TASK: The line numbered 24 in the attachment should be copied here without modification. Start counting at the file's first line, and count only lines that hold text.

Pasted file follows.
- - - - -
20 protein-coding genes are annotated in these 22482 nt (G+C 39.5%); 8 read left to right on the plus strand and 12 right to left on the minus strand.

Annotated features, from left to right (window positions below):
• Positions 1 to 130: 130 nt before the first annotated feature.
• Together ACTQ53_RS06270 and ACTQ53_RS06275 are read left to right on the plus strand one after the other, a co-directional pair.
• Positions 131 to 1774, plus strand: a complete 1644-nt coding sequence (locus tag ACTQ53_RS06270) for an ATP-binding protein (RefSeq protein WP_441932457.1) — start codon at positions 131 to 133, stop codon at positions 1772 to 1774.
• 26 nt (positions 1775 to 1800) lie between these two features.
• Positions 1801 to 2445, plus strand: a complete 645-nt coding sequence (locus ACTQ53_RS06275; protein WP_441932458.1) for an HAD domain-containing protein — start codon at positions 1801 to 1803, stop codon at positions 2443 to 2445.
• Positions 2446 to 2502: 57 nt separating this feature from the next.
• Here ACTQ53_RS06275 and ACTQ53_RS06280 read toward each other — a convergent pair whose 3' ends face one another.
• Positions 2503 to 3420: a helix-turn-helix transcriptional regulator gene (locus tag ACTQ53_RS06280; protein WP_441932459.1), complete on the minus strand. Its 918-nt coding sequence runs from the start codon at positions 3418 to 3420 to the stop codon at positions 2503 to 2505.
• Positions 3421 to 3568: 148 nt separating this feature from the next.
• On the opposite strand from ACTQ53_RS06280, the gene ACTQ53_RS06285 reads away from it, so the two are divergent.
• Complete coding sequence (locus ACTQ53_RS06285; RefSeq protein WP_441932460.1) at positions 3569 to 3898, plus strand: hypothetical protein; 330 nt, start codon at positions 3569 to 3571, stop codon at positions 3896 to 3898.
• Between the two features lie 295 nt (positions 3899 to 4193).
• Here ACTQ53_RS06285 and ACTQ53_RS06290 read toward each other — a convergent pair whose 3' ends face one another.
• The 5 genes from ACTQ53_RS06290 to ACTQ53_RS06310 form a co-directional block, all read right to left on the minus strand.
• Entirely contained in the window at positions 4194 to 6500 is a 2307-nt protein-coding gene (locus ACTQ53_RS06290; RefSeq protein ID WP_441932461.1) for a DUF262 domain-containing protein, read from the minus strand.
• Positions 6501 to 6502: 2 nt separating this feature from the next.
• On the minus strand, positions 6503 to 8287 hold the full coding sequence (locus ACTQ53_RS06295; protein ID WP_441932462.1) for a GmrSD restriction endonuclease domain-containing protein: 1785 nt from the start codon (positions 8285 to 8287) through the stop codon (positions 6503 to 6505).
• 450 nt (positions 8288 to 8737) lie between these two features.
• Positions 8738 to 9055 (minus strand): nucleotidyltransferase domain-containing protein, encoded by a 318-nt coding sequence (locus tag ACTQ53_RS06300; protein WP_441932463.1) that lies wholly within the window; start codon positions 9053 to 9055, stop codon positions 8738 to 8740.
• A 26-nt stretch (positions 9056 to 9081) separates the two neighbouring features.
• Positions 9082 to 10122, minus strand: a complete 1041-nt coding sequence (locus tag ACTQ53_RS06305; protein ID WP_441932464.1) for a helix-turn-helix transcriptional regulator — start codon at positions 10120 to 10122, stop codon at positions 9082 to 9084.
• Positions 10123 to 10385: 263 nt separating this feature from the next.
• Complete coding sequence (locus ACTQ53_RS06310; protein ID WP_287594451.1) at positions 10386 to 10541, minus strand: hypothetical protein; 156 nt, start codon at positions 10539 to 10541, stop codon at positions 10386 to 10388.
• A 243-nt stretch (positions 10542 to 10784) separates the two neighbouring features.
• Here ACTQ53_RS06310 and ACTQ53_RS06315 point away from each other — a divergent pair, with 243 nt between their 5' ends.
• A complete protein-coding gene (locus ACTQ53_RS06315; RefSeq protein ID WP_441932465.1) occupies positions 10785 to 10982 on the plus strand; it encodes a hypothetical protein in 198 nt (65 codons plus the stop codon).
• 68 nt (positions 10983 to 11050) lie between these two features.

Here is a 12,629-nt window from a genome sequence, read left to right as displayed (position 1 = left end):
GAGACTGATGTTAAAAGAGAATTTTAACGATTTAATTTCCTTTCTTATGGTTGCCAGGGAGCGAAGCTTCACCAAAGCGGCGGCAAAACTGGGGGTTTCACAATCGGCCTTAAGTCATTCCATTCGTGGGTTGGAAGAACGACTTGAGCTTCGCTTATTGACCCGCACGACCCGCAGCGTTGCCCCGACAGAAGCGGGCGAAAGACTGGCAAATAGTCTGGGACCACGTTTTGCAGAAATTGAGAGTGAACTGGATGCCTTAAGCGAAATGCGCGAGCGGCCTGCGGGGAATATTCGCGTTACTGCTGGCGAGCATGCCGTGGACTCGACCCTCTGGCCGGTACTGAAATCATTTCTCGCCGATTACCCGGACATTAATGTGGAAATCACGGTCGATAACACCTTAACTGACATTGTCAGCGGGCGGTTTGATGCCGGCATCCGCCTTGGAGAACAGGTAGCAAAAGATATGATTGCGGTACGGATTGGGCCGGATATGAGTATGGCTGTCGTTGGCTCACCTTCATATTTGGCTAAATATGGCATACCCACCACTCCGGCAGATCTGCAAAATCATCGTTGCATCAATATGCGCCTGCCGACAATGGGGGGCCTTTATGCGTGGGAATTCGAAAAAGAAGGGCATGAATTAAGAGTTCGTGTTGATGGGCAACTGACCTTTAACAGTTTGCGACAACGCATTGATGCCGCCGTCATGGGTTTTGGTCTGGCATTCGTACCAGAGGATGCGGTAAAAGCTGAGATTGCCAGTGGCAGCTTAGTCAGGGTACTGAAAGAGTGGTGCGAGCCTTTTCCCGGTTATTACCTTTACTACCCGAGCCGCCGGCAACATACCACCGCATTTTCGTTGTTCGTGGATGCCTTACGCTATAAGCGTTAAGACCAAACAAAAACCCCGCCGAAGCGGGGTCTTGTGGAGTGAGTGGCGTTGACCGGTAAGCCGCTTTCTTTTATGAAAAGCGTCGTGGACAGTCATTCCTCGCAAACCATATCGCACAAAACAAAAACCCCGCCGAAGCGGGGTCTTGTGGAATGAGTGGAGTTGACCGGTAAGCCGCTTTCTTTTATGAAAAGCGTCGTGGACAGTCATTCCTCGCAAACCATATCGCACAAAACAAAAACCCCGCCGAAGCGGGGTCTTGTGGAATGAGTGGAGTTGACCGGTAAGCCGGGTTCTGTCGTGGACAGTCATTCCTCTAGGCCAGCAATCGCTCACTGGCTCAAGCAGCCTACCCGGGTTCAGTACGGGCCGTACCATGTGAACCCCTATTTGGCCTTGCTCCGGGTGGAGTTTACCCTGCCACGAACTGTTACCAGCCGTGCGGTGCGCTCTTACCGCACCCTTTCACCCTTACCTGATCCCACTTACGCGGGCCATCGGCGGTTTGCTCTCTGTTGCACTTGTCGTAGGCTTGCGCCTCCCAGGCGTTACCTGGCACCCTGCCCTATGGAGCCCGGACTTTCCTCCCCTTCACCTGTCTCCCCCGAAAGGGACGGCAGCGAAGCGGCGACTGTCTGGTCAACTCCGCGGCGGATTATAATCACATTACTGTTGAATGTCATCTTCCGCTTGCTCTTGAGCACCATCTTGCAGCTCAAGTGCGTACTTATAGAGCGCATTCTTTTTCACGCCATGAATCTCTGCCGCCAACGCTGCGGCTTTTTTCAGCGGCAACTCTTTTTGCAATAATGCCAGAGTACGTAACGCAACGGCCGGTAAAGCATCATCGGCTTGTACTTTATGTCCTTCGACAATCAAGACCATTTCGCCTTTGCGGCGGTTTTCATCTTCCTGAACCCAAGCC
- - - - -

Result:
• Positions 10123 to 10385: 263 nt separating this feature from the next.